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*by Joseph Rickert*

Recently, I was trying to remember how to make a 3D scatter plot in R when it occurred to me that the documentation on how to do this is scattered all over the place. Hence, this short organizational note that you may find useful.

First of all, for the benefit of newcomers, I should mention that R has three distinct graphics systems: (1) the “traditional” graphics system, (2) the grid graphics system and (3) ggplot2. The traditional graphic system refers to the graphics and plotting functions in base R. According to Paul Murrell’s authoritative R Graphics, these functions implement the graphics facilities of the S language, and up to about 2005 they comprised most of the graphics functionality of R. The grid graphics system is based on Deepayan Sarkar’s lattice package which implements the functionality of Bill Cleveland’s Trellis graphics. Finally, ggplot2 Hadley Wickham’s package based on Wilkinson's Grammar of Graphics, took shape between 2007 and 2009 when ggplot2 Elegant Graphics for Data Analysis appeared.

There is considerable overlap of the functionality of R’s three graphics systems, but each has its own strengths and weaknesses. For example, although ggplot2 is currently probably the most popular R package for doing presentation quality plots it does not offer 3D plots. To work effectively in R I think it is necessary to know your way around at least two of the graphics systems. To really gain a command of the visualizations that can be done in R, a person would have to be familiar with all three systems as well as the many packages for specialized visualizations: maps, social networks, arc diagrams, animations, time series etc.

But back to the relatively tame task of 3D plots: the generic function persp() in the base graphics package draws perspective plots of a surface over the x–y plane. Typing demo(persp) at the console will give you an idea of what this function can do.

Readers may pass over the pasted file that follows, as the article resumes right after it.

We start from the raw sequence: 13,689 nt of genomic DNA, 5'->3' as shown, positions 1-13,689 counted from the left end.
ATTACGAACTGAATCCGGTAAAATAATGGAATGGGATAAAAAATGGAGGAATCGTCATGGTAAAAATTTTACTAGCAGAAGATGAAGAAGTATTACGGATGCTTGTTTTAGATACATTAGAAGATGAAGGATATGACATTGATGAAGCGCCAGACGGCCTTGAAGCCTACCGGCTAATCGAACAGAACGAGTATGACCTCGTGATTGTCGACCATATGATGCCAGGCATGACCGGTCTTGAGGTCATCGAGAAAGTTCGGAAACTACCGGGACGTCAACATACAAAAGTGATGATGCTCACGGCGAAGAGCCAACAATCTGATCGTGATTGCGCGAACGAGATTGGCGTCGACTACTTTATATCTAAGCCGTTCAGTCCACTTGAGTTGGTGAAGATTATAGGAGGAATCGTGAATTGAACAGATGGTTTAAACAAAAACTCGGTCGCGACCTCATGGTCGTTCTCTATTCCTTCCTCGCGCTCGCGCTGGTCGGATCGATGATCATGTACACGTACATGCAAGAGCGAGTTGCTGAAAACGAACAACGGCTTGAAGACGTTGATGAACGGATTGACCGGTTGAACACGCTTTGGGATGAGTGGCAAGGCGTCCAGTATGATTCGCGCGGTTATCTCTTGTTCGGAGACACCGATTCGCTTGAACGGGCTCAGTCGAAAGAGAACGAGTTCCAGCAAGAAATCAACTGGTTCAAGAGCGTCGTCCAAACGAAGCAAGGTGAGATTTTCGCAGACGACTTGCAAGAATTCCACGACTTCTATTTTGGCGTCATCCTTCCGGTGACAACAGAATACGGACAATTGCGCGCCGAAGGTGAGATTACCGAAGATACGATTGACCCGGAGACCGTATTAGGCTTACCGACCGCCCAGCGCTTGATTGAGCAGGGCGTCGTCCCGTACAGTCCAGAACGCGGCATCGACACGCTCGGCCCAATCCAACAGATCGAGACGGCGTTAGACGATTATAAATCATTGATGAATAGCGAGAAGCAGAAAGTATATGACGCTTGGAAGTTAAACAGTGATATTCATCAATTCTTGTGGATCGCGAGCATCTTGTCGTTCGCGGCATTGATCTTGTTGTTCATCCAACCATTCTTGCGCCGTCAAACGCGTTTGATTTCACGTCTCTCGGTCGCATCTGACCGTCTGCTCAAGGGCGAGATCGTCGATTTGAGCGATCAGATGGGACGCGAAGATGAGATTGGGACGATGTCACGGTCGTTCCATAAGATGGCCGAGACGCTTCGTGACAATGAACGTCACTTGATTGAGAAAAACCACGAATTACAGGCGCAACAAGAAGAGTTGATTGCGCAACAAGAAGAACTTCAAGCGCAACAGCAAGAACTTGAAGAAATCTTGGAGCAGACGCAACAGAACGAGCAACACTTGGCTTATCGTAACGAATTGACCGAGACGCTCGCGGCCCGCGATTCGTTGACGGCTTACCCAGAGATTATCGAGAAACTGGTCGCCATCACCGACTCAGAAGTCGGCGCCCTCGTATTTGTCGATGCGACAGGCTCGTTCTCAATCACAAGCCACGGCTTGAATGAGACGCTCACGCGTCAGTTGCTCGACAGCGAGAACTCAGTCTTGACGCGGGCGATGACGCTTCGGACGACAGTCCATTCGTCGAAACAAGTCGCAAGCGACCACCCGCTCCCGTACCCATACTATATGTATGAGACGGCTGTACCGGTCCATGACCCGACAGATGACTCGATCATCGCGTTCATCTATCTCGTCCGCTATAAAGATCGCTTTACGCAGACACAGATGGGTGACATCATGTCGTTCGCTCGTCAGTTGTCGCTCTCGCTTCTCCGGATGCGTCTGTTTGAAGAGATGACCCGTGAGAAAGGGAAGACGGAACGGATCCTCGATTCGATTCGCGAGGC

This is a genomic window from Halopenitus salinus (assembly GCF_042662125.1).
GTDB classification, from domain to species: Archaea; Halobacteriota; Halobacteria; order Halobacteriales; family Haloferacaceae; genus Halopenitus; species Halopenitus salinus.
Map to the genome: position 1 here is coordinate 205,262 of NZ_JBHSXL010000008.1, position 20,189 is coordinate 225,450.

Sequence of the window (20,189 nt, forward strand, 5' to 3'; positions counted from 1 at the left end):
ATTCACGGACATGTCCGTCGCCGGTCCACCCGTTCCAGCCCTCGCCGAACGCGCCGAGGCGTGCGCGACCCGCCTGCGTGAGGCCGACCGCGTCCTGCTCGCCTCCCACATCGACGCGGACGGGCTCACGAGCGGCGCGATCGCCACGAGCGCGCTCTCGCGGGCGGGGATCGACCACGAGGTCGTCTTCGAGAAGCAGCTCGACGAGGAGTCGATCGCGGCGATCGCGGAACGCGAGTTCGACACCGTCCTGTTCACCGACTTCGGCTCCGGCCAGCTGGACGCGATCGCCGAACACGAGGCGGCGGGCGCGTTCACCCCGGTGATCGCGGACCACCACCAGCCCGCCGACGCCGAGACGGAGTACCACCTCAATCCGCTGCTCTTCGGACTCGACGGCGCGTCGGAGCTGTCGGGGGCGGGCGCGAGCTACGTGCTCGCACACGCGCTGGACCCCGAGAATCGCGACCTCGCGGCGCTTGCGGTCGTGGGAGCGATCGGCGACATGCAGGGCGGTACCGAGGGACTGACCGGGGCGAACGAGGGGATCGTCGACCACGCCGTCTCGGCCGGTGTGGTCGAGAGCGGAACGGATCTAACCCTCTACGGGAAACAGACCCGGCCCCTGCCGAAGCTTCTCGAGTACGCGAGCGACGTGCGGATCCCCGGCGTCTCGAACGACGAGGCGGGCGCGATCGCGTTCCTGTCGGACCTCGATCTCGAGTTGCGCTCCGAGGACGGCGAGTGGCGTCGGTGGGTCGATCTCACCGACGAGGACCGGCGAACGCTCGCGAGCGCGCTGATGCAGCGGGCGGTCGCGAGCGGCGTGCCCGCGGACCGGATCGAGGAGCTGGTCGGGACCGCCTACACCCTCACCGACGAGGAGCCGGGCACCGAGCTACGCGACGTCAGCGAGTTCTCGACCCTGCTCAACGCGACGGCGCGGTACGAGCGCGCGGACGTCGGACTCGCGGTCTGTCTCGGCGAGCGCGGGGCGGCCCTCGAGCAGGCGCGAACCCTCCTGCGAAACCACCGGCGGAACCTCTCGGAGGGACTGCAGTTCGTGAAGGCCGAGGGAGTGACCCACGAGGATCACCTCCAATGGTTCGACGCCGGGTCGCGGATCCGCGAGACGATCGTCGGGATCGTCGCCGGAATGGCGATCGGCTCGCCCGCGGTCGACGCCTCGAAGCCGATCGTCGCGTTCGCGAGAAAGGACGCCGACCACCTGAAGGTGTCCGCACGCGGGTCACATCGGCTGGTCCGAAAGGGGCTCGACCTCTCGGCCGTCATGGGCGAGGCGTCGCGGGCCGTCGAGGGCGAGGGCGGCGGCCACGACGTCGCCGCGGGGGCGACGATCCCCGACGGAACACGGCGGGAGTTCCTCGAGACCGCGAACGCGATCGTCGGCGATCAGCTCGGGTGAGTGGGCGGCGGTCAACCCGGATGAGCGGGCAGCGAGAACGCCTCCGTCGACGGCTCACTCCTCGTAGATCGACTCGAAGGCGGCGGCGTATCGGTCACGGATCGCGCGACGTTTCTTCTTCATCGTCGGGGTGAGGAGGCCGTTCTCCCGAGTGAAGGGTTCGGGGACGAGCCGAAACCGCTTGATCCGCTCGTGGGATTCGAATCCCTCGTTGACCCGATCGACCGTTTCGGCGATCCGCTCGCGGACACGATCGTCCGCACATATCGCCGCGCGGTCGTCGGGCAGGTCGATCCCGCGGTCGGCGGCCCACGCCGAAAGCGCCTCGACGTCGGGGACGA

The plot3D package from Karline Soetaert builds on on persp()to provide functions for both 2D and 3D plotting. The vignette for plot3D shows some very impressive plots. Load the package and type the following commands at the console: example(persp3D), example(surf3D) and example(scatter3D) to see examples of 3D surface and scatter plots. Also, try this code to see a cut-away view of a Torus.

# 3D Plot of Half of a Torus par(mar = c(2, 2, 2, 2)) par(mfrow = c(1, 1)) R <- 3 r <- 2 x <- seq(0, 2*pi,length.out=50) y <- seq(0, pi,length.out=50) M <- mesh(x, y) alpha <- M$x beta <- M$y surf3D(x = (R + r*cos(alpha)) * cos(beta), y = (R + r*cos(alpha)) * sin(beta), z = r * sin(alpha), colkey=FALSE, bty="b2", main="Half of a Torus")

The scatterplot3d package from R core members Uwe Ligges and Martin Machler is the "go-to" package for 3D scatter plots. The vignette for this package is shows a rich array of plots. Load this package and type example(scatterplot3d) at the console to see examples of spirals, surfaces and 3D scatterplots.

The lattice package has its own distinctive look. Once you see one lattice plot it should be pretty easy to distinguish plots made with this package from base graphics plots. Load the packate and type example(cloud) in the console to see a 3D graph of a volcano, and 3D surface and scatter plots.

rgl from Daniel Adler and Duncan Murdoch and Rcmdr from John Fox et al. both allow interactive 3D vizualizations. Load the rgl package and type example(plot3d) to see a very cool, OpenGL, 3D scatter plot that you can grab with your mouse and rotate.

For additional references, see the scatterplot page of Robert Kabacoff's always helpful Quick-R site, and Paul E. Johnson's 3D Plotting presentation.

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